The second significant occurrence for this weekend was today’s trip into London. We popped along to Spitalfield market. This market really didn’t excite me much, the best thing about it I guess is that it runs on Sunday when most other things aren’t open. That said, we did achieve the goal that prompted us to make the trip: bags! Given my continual resistance to spending money I live with things beyond even the point that they fall apart, I’ll go ages without something once it has died. I’ve needed a decent satchel for a long while, I’ve been using a black enviro-bag with Supré branding for the last year (it’s a good thing the brand isn’t recognised here of I’d probably have been mobbed and beaten to death by skin heads (if you pay attention to UK news it appears that getting beaten to death by skinheads|gangs|chavs|whathaveyou isn’t uncommon here.)) Meanwhile Kat’s preferred bags have all fallen apart (and Kat has much the same problem I have when it comes to buying things.) Some catalyst was required to push us over our spending hang-ups.

The catalyst, most geeky, was BoingBoing. A short while ago they posted a link to Stabo because they were making some funky trousers made from old army tents. While the trousers were interesting I found the bags on their site more alluring, fairly rough but robust looking items. In the flesh the bags are as good as they looked, they certainly seem tough and have a rough sort of charm that appeals to me. So I now have a bag, it happens to fit my largish laptop quite well too. Stabo make these (and other goods) themselves, here in the UK (up in Cambridgeshire) and try to source materials sustainably and locally. Kat wasn’t as keen on the Stabo bags (a little heavy, and maybe a little too uncomplicated;) and the other stall with leather bags that interested us had unfortunately used rather smelly leather (cheap leather I assume, it smelt a little like a tannery – if you’ve never smelt a tannery be thankful.) Kat did find herself something she liked though, a roomy canvas job that seems quite sturdy.


Next Weekend: Life, the M25, and everything…

There’s a saying about Londoners, it’s: The Universe doesn’t end at the M25. The M25 is a motorway around the whole of greater London, it probably takes 2 hours to do the full ring (in the unlikely case that the traffic is flowing fairly well the whole way around.) We’re inside the M25, barely, and funnily enough when it comes to moving this bituminous border seems a force-field of almost impregnable strength.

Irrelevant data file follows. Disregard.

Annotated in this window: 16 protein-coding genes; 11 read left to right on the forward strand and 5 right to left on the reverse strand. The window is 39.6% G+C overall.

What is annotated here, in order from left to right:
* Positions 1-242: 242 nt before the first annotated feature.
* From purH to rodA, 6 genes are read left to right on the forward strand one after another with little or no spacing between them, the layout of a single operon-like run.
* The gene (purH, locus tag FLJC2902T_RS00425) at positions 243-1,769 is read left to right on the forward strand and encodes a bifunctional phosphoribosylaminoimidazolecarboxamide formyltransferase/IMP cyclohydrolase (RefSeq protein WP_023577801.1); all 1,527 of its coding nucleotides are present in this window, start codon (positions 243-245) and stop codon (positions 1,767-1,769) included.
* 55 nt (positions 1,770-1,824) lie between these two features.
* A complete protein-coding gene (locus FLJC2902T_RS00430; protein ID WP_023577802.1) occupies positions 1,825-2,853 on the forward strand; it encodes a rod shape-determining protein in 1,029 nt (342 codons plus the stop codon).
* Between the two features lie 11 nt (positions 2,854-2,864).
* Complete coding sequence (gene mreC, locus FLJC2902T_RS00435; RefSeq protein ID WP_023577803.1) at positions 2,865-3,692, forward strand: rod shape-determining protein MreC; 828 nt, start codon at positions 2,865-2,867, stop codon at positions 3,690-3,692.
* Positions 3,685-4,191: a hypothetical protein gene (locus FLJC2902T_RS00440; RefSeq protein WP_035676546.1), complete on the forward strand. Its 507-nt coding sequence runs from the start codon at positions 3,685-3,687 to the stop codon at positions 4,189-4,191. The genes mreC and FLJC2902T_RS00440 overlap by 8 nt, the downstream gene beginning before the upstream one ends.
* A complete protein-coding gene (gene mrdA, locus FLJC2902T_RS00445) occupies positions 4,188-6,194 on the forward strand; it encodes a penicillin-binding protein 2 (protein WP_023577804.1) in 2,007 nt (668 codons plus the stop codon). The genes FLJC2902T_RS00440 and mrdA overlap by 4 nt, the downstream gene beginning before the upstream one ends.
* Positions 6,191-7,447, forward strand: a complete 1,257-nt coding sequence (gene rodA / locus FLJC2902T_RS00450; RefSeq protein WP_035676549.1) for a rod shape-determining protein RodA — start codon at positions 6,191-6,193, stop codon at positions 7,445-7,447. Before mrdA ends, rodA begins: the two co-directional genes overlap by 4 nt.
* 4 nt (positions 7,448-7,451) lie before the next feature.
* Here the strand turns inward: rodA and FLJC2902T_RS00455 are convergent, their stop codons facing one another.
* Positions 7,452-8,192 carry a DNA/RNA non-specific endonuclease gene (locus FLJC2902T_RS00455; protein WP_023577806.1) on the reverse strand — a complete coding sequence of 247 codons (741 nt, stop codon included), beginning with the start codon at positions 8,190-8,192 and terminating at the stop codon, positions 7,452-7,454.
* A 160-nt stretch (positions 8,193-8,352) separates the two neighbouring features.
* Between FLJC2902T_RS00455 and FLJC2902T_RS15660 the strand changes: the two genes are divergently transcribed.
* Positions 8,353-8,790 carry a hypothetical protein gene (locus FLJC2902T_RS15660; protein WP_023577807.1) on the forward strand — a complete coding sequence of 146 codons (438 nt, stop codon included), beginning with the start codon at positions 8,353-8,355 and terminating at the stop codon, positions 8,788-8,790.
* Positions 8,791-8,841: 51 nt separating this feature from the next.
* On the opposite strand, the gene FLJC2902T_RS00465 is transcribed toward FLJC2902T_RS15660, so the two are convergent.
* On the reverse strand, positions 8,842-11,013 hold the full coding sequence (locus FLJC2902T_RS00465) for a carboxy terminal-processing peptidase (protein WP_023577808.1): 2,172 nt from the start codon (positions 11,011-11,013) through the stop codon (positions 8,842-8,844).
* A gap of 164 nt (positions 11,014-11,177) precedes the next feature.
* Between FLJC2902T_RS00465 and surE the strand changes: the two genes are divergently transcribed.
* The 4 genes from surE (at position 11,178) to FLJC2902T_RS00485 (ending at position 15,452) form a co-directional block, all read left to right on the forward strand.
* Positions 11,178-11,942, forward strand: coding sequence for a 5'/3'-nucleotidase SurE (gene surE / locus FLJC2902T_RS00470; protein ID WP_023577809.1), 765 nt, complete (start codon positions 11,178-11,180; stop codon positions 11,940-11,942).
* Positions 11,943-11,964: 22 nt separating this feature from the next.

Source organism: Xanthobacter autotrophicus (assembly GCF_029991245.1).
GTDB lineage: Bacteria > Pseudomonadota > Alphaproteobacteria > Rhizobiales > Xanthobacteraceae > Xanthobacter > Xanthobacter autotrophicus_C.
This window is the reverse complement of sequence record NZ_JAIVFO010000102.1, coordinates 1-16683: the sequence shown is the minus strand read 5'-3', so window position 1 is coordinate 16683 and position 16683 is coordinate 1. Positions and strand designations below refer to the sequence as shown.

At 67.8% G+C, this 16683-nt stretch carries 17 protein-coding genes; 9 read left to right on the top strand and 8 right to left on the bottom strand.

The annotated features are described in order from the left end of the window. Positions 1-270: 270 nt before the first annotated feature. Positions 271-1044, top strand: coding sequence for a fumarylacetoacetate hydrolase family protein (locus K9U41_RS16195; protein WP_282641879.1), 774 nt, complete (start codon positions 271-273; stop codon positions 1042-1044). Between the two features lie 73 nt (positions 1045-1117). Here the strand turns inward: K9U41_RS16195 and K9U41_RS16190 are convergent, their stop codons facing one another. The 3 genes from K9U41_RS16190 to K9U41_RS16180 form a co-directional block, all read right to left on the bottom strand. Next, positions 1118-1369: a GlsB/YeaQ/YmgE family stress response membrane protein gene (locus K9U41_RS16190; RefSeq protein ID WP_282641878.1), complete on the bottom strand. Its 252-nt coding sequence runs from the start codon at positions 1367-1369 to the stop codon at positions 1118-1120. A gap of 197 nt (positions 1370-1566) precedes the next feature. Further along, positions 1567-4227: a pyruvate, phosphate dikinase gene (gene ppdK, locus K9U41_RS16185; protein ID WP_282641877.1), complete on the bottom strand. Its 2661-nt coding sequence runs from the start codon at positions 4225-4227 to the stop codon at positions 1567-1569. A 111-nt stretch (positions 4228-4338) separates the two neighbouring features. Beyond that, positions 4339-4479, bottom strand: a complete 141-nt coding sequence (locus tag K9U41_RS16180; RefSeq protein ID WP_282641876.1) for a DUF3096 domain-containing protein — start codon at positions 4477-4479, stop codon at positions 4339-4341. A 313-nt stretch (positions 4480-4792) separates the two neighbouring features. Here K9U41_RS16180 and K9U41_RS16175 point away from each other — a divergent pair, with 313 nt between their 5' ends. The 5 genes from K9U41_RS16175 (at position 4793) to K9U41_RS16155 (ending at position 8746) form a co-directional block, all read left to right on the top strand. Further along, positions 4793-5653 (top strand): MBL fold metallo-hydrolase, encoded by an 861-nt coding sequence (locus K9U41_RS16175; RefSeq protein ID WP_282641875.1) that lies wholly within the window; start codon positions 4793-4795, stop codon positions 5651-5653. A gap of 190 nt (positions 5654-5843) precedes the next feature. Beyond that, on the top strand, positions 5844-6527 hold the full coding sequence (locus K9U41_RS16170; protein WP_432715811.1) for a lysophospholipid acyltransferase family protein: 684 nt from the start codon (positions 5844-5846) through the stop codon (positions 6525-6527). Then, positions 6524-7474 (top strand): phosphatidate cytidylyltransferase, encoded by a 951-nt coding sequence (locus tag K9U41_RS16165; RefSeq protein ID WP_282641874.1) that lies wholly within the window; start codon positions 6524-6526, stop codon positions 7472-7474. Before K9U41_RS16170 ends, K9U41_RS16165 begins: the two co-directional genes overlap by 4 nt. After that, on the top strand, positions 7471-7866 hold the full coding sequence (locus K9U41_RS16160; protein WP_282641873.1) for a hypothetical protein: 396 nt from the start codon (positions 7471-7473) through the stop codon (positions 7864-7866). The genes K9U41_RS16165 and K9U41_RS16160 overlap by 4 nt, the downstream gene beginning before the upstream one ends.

I may be breaking the barrier down however. On and off I’ve been researching non-Ricky living alternatives, and my latest “find” is Stevenage. This is well outside the aforementioned edge-of-the-world but is, in a way, closer to London city than we are. The train from Stevenage to Kings Cross takes nearly 25 or 30 minutes, so Kat could probably get to work from there faster than she does at the moment (40 minutes to Kings Cross, then onward a few stations.)

What else has Stevenage got going got it? It’s on the Cambridge line, 45 minutes to Cambridge. Even though it’s overground rather than the tube the travel cost will only be a little more than getting from Ricky to the City. It has a pub that has won the CAMRA “North Herts pub of the year” award two years running, Our Mutual Friend (can’t find a website.) They have a farmers market, I don’t know if it is more often than monthly but monthly is the best we get here anyway. It looks like there’s a lot of green-space around the place.

There’s possible negatives too. Though the train trip is fast it doesn’t look like we’d be able to live anywhere near the station (it isn’t in a residential area.) It could be even more of a late-night-drunken-chav town than Ricky (possible?) While it all looks very green it doesn’t look particularly forested.

Too many questions, so we resolved to take a more direct approach. We’ll be spending next weekend (the whole long weekend) in Cambridge. To add to the “tasting things” aspect I’ve arranged to hire a Mini Cooper D(iesel) for the whole weekend too. So we’ll be exploring Stevenage, Cambridge, and surrounds for four (or more) days. It’ll be fun! Though I’ll be stressing the whole time about the lack of productivity, se la vie. It’d be nice if the weather wasn’t so horrible next weekend, but I expect it’ll suck.

I’ll be trying to relax a bit over the long weekend, but I expect it won’t help much. We’ve given our notice for May 5th, a date that’ll be upon us like a speeding Kenworth. That’s life for you though… incessantly being run down by semi-trailers.

(I’ve spent more than two hours writing these silly notes… I knew I’d feel bad about it in the end and I do. sigh)


It is perhaps somewhat disingenuous to suggest I’ve had an idle weekend. We’ve been up around 09:00 both days, explored and enjoyed a highly rated local pub with excellent real ales, done our shopping, taken a trip into London, explored a previously unvisited market, bought ourselves entirely utilitarian goods, done a little cleaning, organised a “weekend break” in Cambridge, and I’ve read half a book of collected and annotated H.P. Lovecraft stories, and cooked three meals including 14 serves of cauliflower soup that’ll last us a couple of weeks. breath Still, I feel a deep sense of failure, in my mind the weekend has been one devoid of desirable achievement.

(Yet I continue to waste my time on these words! It’s a curious and nostalgic dilemma, the feeling is much like that of University-era procrastination — doing things other than the things we know we should be doing.)